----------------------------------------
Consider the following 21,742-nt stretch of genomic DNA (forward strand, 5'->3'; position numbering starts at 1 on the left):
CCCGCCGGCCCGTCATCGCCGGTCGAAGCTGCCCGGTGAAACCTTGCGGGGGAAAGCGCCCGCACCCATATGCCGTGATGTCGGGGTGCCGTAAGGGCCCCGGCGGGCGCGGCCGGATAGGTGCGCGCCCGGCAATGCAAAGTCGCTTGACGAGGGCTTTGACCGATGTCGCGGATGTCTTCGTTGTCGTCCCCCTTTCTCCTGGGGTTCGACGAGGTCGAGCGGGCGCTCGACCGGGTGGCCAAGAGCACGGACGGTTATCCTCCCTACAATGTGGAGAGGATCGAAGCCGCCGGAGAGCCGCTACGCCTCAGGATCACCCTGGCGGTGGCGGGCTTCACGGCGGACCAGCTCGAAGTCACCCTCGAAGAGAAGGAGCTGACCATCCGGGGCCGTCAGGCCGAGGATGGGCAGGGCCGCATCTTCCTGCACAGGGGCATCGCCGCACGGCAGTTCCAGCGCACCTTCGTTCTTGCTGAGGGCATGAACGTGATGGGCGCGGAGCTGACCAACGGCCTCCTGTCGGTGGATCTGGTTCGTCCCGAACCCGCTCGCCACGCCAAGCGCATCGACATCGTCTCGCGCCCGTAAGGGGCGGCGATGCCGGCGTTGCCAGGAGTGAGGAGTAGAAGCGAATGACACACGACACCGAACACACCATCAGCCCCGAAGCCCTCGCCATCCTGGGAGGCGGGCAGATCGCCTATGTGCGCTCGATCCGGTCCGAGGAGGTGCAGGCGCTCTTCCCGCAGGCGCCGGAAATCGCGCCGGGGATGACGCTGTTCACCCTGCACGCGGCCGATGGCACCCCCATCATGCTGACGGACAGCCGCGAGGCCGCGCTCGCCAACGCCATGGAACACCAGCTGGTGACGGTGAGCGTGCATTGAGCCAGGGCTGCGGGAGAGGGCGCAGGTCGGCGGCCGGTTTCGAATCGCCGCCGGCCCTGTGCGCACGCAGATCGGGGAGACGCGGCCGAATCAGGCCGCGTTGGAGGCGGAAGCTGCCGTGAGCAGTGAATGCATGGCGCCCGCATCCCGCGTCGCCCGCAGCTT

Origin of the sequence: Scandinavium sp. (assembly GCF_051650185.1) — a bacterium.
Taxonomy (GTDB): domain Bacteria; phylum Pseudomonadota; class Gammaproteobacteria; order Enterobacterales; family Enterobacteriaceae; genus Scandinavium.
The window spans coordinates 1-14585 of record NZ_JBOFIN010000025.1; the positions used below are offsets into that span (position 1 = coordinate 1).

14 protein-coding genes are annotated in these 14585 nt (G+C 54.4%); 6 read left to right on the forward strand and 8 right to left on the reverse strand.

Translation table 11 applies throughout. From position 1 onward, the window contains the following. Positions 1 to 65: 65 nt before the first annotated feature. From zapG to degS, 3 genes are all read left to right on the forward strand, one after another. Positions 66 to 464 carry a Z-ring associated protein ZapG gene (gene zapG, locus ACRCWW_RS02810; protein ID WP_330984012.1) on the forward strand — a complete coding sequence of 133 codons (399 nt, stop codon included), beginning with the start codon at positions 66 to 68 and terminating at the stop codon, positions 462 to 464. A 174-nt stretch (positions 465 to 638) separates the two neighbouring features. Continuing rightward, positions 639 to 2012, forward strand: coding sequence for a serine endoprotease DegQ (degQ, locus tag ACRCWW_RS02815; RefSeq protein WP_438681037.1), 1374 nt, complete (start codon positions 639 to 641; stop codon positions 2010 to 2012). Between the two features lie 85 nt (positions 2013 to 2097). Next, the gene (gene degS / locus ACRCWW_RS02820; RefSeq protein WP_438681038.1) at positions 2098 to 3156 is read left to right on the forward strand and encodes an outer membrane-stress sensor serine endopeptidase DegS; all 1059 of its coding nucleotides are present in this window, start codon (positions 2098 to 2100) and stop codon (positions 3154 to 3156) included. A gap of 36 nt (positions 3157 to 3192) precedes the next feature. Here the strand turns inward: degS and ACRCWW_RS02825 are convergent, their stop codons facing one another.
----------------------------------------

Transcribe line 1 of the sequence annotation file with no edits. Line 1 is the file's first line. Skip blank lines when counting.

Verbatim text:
Consider the following 21,742-nt stretch of genomic DNA (forward strand, 5'->3'; position numbering starts at 1 on the left):